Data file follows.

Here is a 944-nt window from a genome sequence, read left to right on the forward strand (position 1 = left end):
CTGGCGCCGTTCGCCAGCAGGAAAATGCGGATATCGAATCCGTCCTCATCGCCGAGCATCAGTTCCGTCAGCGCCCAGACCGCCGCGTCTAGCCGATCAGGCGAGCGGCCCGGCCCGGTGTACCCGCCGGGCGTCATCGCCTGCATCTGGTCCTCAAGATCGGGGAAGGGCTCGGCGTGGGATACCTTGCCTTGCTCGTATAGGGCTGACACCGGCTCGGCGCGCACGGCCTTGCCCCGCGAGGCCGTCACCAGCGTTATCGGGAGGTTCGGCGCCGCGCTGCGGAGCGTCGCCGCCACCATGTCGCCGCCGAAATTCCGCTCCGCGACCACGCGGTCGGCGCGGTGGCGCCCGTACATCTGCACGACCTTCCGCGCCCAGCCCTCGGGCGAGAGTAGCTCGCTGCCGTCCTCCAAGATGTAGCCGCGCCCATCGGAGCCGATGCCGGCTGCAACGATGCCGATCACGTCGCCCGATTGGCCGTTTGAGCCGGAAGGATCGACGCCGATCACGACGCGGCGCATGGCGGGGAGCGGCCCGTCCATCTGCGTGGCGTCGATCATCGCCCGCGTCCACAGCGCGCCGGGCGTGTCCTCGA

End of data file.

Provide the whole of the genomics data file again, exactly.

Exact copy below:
Here is a 944-nt window from a genome sequence, read left to right on the forward strand (position 1 = left end):
CTGGCGCCGTTCGCCAGCAGGAAAATGCGGATATCGAATCCGTCCTCATCGCCGAGCATCAGTTCCGTCAGCGCCCAGACCGCCGCGTCTAGCCGATCAGGCGAGCGGCCCGGCCCGGTGTACCCGCCGGGCGTCATCGCCTGCATCTGGTCCTCAAGATCGGGGAAGGGCTCGGCGTGGGATACCTTGCCTTGCTCGTATAGGGCTGACACCGGCTCGGCGCGCACGGCCTTGCCCCGCGAGGCCGTCACCAGCGTTATCGGGAGGTTCGGCGCCGCGCTGCGGAGCGTCGCCGCCACCATGTCGCCGCCGAAATTCCGCTCCGCGACCACGCGGTCGGCGCGGTGGCGCCCGTACATCTGCACGACCTTCCGCGCCCAGCCCTCGGGCGAGAGTAGCTCGCTGCCGTCCTCCAAGATGTAGCCGCGCCCATCGGAGCCGATGCCGGCTGCAACGATGCCGATCACGTCGCCCGATTGGCCGTTTGAGCCGGAAGGATCGACGCCGATCACGACGCGGCGCATGGCGGGGAGCGGCCCGTCCATCTGCGTGGCGTCGATCATCGCCCGCGTCCACAGCGCGCCGGGCGTGTCCTCGA